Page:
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COMMUNING THROUGH CLEANING

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In a country known for rigid hierarchy, the sight of the school principal on handsand knees might seem strange. But in Japan, they have a 15-minute break every day during which students, teachers, and administrators all drop what-ever they are doing, pull out the buckets and mops, and give every­thing a good scrub.

Most Japanese schools don’t employ caretakers, but the point is not to cut costs. Rather, the practice is rooted in Buddhist traditions that associate cleaning with morality — a concept that contrasts sharply with the Greco-Roman notion of cleaning as a task best left to the lower classes.

Katsko Takahashi, a member of the Board of Education in Nanae, says that education is not only teach­ing subjects but also cooperation with others, ethics, a sense of respon­sibility, and public morality. Doing chores contributes to this. If students make a mess they know they will have to clean it up so they will try to keep things clean.

At lunchtime, the students even help serve and clear away dishes from the midday meal. “Cleaning is just one part of a web of activities that signal to children that they are valued members of a community,” says Christopher Bjork, an educational an­thropologist at Vassar College.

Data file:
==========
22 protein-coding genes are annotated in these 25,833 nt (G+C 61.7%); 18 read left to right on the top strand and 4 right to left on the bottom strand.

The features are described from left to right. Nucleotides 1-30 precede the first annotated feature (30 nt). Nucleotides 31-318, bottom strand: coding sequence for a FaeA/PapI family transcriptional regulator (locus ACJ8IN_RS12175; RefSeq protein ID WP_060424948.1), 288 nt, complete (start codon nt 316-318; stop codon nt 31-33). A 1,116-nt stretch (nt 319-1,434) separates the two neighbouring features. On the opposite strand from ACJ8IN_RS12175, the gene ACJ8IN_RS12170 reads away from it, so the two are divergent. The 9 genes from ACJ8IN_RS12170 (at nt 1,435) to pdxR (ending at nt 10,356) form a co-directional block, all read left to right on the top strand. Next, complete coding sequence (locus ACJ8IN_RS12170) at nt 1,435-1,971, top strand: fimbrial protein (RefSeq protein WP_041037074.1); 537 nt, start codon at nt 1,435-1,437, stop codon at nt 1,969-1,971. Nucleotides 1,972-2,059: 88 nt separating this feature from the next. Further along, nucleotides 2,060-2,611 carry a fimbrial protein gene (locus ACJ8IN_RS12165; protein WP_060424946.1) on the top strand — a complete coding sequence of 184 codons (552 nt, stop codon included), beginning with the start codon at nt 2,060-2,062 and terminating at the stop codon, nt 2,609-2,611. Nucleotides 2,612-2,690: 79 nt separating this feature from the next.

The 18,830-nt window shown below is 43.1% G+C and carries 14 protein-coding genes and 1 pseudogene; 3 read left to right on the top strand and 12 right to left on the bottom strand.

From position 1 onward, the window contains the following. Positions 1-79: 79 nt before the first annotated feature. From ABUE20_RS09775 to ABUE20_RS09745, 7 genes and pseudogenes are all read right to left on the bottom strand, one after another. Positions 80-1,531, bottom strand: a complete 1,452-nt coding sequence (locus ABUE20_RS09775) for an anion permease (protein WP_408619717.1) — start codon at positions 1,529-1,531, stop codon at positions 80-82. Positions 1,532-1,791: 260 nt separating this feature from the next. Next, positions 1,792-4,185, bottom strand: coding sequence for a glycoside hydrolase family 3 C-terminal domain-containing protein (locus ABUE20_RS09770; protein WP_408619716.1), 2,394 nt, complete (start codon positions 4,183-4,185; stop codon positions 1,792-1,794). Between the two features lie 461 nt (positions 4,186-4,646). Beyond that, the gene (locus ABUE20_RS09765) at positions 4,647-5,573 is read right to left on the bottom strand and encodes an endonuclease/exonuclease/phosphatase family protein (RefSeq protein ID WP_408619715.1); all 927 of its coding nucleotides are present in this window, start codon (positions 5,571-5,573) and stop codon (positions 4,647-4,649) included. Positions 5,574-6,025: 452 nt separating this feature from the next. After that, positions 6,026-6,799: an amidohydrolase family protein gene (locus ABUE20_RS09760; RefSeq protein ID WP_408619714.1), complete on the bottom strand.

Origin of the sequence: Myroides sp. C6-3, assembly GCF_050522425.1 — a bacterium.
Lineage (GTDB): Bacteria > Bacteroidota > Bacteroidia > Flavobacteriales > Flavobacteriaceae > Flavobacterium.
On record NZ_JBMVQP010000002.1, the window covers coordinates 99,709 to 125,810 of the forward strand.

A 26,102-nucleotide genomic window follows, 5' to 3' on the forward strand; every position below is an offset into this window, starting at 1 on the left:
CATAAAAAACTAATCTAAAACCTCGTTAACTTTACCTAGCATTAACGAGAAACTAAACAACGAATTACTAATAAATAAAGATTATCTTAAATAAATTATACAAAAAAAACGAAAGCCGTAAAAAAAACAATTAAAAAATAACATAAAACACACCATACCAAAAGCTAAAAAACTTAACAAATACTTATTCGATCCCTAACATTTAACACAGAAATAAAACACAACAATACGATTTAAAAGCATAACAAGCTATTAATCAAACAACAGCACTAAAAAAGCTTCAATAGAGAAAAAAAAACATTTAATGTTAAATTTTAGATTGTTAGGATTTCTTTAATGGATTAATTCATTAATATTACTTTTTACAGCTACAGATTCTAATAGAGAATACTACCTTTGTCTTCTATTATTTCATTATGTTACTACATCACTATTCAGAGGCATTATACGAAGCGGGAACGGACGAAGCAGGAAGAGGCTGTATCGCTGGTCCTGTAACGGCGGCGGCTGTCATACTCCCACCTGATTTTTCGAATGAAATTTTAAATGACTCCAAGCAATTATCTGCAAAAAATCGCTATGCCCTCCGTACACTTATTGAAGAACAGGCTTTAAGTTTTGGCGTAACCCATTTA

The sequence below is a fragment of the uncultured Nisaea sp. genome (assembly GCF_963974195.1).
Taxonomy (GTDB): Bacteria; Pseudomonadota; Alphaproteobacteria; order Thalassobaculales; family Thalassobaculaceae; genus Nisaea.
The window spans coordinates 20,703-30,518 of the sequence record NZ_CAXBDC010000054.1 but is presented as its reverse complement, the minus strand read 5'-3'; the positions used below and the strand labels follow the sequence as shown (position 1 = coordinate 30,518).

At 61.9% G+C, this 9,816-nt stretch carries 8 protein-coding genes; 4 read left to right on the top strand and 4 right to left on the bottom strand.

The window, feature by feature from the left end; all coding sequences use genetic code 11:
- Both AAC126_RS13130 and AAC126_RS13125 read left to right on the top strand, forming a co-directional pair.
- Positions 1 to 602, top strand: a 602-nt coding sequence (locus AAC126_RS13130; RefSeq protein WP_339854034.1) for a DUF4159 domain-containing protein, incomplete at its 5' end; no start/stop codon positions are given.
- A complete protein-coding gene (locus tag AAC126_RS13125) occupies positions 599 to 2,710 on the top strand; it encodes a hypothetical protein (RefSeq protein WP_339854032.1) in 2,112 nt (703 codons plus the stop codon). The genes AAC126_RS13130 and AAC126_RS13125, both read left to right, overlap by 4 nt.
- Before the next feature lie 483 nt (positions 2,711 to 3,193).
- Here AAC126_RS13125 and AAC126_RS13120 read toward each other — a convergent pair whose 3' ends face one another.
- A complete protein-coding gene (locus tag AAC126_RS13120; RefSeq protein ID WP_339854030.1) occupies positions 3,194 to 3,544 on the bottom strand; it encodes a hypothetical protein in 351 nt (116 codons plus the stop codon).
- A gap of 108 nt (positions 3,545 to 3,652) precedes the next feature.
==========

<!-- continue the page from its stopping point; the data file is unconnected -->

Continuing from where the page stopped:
Community is also built in the classroom. Rather than having stu­dents move between classes when subjects change, the teachers rotate, leaving students with the same classmates for much of the day. The idea is to get students to function harmoniously in a group. If a student shouts during class, for example, or won’t clean, it’s largely up to class­mates to pressure him to behave. Getting individualistic American kids to cooperate is a harder task, but some American educators see lessons in the Japanese model. For instance, the Academy of the Pacific Rim Charter Public School in Bos­ton has adapted many elements of the Japanese system, including homeroom groups and daily clean­ing.

Adapted from Adam Voiland, U.S.News

 

Reference Material

Nanae — a town not far from Hokkaido.

Vocabulary Notes

shool principal — AmE a teacher who is in charge of a school; BrE head teacher.

caretaker — someone who takes care of a building such as a school or a block of flats or an apartment building.

to do chores — a task that you do regularly: doing the household/domestic chores.

 

EXERCISES:

Comprehension

1. Why don’t Japanese schools employ cleaners?

2. What should education teach according to Katsko Takahashi?

3. How do Japanese teachers build a community inside the class?

 

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Читайте в этой же книге: Vocabulary | Rendering | DOWNSHIFTING | THOUSANDS DREAM OF DOWNSHIFT | A RICH LIFE, SPACE AND GOOD FRIENDS | A VERY CHINESE REVOLUTION | Vocabulary | Part One | Part Two | Part Three |
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